Enter Suleiman the Law-Giver. The historical memory, or the pious fiction, of Suleiman as a Turkish symbol of the unification of state (Ottoman imperial) law and religious law serves Erdogan and his peeps in that they see themselves, and attempt to portray themselves, as Suleiman’s direct heirs–ethnically, religiously, and politically. In an important sense then, to portray Suleiman any other way (as, for example, the main character in a racy soap opera) is to at least implicitly undermine the historical narrative, and the political discourse, that Erdogan and the Islamists claim for themselves.

To be sure, the secularist or liberal-leftist parties in Turkey have their own stories to tell, their own authorized histories that consciously or unwittingly, malevolently or benignly, underwrite their own agenda and their own idea of what Turkey and Turkish-ness is. And in case you were wondering— yes, you have your own preferred narrative as well. Part of what we will attempt to do in this class is to untangle and understand these often conflicting narratives so as to understand the modern Middle East a little more clearly. And maybe, we will understand ourselves a little better too.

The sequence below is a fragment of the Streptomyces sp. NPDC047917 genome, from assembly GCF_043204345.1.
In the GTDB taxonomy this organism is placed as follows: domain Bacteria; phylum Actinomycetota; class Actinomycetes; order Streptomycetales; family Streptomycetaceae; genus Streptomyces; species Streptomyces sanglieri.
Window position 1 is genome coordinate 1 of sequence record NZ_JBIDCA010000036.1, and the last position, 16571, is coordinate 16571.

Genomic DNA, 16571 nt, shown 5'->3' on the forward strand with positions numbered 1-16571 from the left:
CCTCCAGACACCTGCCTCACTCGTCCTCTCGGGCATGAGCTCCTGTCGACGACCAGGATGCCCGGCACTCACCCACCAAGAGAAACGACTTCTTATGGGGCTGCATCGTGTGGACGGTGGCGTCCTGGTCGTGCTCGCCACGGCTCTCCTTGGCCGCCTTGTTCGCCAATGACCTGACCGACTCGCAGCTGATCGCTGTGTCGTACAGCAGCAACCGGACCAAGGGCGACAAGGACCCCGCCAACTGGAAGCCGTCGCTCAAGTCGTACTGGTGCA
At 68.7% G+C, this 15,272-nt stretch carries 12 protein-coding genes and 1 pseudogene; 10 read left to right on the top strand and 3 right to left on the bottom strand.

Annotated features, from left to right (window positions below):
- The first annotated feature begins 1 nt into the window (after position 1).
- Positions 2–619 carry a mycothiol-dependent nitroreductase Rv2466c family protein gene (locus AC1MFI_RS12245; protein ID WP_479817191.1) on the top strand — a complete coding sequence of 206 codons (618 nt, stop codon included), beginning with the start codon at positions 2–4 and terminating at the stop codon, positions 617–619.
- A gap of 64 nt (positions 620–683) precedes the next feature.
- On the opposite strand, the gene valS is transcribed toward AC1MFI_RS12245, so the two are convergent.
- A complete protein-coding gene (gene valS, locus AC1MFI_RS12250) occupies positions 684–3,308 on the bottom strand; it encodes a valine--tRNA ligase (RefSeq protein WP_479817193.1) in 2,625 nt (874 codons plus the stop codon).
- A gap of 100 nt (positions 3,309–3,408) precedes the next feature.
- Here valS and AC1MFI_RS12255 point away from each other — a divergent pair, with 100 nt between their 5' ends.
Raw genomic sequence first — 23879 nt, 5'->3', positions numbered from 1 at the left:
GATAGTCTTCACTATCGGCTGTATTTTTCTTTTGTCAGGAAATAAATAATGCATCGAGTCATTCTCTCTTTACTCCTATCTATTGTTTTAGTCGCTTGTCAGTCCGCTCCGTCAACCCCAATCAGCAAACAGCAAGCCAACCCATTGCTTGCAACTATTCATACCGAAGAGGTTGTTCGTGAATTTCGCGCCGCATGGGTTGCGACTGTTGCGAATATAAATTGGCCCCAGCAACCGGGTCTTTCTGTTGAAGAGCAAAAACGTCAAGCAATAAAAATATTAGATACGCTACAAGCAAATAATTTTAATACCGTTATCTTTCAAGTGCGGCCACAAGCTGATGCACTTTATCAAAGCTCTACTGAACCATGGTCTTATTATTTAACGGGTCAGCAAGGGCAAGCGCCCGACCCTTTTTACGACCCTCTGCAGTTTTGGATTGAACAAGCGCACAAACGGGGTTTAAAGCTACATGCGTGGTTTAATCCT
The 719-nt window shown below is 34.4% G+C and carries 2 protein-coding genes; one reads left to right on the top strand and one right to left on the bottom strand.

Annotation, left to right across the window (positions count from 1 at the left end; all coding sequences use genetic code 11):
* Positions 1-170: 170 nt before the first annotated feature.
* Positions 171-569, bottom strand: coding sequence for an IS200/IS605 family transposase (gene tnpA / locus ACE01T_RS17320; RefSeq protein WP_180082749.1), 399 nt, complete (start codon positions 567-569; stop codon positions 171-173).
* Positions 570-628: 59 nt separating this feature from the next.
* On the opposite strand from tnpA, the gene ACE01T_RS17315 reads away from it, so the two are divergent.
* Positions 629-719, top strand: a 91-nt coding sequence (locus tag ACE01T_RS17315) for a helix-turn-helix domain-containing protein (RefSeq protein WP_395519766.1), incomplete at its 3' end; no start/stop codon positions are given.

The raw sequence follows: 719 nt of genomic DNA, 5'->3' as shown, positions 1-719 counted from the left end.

–Anthony Byrd



  1. akranc3 says:

    Making historical misrepresentation a criminal offense seems a bit ridiculous, Effectively, someone in politics could could fine or imprison anyone that says something that they don’t like, whether it be about themselves or someone else. This seems to be tending towards America’s anti-defamation laws, but has taken a turn towards the absurd.

  2. jkipp3 says: